>>> to be in use on the current machine.  Having said that, maybe everyone
>>> in the OpenStack (HA) community has already moved to systemd by now
>>> anyway.
>> One pacemaker action (start/stop/whatever) may involve multiple
>> interactions with systemd. At each step, pacemaker knows the remaining
>> timeout for the whole action, so it can use an appropriate timeout with
>> each systemd action.
>> There's no way for the RA to know how much time is remaining.
> Stupid question - why not?  Couldn't Pacemaker tell it?

Theoretically, pacemaker could pass a "deadline" timestamp by which the
RA is expected to finish, but that's blurring the lines between agent
and cluster manager. Also, I think it's probably sufficient that
pacemaker times out the entire RA action, so hopefully this wouldn't be
a big issue.

>> But I guess it's not important, since pacemaker will timeout the entire
>> RA action if necessary.
>>>> * Pacemaker interprets/remaps systemd return status as needed. For
>>>> example, a stop followed by a status poll that returns "OK" means the
>>>> service is still running. Fairly obvious, but there are a lot of cases
>>>> that need to be handled.
>>> Other than (obviously) start followed by status, what other cases are
>>> there?
>> It's just a matter of looking at all the possible return values of each
>> systemd call, and then mapping that to something the cluster can
>> interpret. Pacemaker uses the DBus API so the specifics will be
>> different compared to systemctl. It's just important to get right.
> I'm struggling to understand the specifics here, or find the bit of
> Pacemaker code which corresponds to them.

It's basically the entirety of pacemaker's dbus/systemd handling.
Anytime a systemd call is made, you just have to be sure you fully
understand what all of the possible return values are and what they
mean. Systemd is internally consistent but not always intuitive --
especially from a cluster point of view, which similarly has its own
specific definitions that aren't always obvious.

The "inactive" state mentioned above is the latest example to bite us.
We had mistakenly assumed that any successfully initiated start action
would put the service into "activating" state, but slow dependencies can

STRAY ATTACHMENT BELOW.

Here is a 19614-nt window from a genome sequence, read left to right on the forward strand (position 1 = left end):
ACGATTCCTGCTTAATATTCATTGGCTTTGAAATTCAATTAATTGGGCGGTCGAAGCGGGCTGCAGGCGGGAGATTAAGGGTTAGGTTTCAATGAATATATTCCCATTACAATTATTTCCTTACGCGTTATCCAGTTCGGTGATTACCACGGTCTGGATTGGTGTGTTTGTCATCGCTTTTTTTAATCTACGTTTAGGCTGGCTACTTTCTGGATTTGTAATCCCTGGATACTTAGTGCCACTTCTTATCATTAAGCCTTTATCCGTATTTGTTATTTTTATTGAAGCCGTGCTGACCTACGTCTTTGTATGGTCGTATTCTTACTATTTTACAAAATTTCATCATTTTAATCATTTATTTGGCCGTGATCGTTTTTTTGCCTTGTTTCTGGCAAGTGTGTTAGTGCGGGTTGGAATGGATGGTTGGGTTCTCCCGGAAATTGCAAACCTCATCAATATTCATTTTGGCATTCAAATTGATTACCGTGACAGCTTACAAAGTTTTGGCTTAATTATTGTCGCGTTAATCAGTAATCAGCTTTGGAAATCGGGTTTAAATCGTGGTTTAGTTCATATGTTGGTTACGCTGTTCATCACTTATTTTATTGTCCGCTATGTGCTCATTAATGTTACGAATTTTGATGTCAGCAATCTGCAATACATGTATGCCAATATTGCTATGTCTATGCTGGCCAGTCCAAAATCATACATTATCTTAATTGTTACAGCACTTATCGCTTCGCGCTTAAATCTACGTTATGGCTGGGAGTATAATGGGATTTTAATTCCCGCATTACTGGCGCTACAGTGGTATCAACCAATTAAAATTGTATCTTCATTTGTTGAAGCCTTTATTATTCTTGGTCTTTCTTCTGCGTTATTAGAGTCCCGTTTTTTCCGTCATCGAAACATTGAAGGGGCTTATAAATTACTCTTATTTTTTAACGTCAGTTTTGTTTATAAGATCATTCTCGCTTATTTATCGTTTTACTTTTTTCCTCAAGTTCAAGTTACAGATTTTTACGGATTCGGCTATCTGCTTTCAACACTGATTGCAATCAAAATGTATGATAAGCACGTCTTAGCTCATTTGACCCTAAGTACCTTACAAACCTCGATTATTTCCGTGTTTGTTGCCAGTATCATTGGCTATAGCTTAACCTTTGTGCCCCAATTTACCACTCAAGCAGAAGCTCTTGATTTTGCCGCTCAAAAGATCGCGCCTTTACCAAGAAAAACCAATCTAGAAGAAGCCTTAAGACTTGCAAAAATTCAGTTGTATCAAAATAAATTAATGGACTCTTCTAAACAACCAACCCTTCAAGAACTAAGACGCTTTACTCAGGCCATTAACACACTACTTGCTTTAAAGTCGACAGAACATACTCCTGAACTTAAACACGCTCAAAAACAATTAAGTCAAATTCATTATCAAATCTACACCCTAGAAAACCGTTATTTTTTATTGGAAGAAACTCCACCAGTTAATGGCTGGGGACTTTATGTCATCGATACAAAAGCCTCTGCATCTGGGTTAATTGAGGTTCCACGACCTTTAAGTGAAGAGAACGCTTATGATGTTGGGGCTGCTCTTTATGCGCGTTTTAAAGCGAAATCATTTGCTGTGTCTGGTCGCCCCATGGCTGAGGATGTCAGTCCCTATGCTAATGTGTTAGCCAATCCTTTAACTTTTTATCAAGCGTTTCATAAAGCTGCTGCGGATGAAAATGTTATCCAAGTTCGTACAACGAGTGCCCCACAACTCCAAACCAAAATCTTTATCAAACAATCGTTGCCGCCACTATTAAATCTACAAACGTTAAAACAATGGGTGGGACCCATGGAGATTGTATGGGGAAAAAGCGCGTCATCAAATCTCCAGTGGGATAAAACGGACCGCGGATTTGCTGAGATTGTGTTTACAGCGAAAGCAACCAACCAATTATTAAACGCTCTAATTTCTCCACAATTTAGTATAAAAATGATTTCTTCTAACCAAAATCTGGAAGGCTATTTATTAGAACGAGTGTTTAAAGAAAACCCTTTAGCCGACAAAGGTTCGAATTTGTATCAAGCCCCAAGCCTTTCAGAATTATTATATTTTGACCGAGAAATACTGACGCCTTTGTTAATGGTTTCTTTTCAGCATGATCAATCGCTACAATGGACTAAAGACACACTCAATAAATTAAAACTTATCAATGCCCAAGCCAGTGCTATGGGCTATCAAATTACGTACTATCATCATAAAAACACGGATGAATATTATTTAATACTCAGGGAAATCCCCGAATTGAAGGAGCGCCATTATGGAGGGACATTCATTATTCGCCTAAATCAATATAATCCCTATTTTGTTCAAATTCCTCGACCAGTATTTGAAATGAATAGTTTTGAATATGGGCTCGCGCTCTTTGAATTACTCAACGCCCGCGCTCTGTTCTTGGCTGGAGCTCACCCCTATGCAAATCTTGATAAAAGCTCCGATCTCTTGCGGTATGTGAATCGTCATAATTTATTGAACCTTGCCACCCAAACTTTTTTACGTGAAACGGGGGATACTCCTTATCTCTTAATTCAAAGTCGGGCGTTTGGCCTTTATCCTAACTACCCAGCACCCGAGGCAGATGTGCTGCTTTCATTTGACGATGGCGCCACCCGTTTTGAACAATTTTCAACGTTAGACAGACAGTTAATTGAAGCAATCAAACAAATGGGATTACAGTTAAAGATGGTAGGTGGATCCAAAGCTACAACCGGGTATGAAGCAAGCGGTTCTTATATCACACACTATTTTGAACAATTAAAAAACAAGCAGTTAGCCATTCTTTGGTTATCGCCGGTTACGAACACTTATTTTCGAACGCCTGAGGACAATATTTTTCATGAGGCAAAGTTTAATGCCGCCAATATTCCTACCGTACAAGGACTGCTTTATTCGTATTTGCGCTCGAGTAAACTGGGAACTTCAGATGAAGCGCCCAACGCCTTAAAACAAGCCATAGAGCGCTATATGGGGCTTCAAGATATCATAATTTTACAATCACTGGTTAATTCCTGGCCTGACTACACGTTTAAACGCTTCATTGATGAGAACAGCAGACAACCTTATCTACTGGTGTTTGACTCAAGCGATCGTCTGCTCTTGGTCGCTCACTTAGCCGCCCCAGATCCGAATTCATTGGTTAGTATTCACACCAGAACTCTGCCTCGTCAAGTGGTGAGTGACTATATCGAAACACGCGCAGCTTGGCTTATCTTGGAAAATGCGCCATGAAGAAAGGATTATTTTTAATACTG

delay that.

>>> All of this stuff sounds like generic problems which could be solved
>>> once for all wrapper RAs via a simple shell library.  I'd happily
>>> maintain this in openstack-resource-agents, although TBH it would
>>> probably belong in resource-agents if anywhere.
>>>> All of these were added gradually over the past few years, so I'd expect
>>>> the list to grow over the next few years.
>>> Well, hopefully they could be grown in a way which also supported
>>> wrapper RAs :-)
>>> Alternatively, if you think that there's a better solution than this
>>> wrapper RA idea, I'm all ears.  The two main problems are essentially:
>>>   1. RAs duplicate a whole bunch of logic / config already provided
>>>      by vendor packages and systemd service units.
>>>   2. RAs have a "monitor" action which can do proper application-level
>>>      monitoring (e.g. HTTP pings), whereas apparently systemd has
>>>      nothing equivalent.
>>> So currently we are forced to choose between a) using systemd
>>> Pacemaker resources, and b) having proper monitoring rather than just
>>> naive pid-level monitoring, but having to duplicate a whole load of
>>> stuff which systemd already does nicely.
>>> If I'm missing something, or you can think of a better alternative
>>> then please tell me!
>> I don't see a clear answer.
>> I suppose a resource-agents interface could minimize the problems.
>> Something like ocf_start_via_systemd could create an override file,
>> start a service, and poll until it has a status. Similarly for stop.
> Exactly.
>> The main drawbacks I see are that I'm not sure you can solve the
>> problems with polling without the dbus interface
> I still don't get why not - but that's most likely due to my
> ignorance of the details.  Any pointers gratefully received if you
> have time.

We hope to get around the "inactive" ambiguity by using DBus signalling
to receive notifications when a start job is complete, rather than poll
the status repeatedly. I don't know of any equivalent way to do that
with systemctl.

Also, the polling interval is inherently a start-up/recovery delay. I
don't think there's a way around that, either. For some users, even a
small interval of 2 seconds is undesirable (especially with a chain of
dependent systemd resources).

>> and the override file is tailored to pacemaker (which
>> resource-agents stays independent of).
> Not sure what you mean by this, or why it would be a drawback?

resource-agents conforms to the OCF standard. While pacemaker is by far
the most common use case for OCF resource agents, the point of the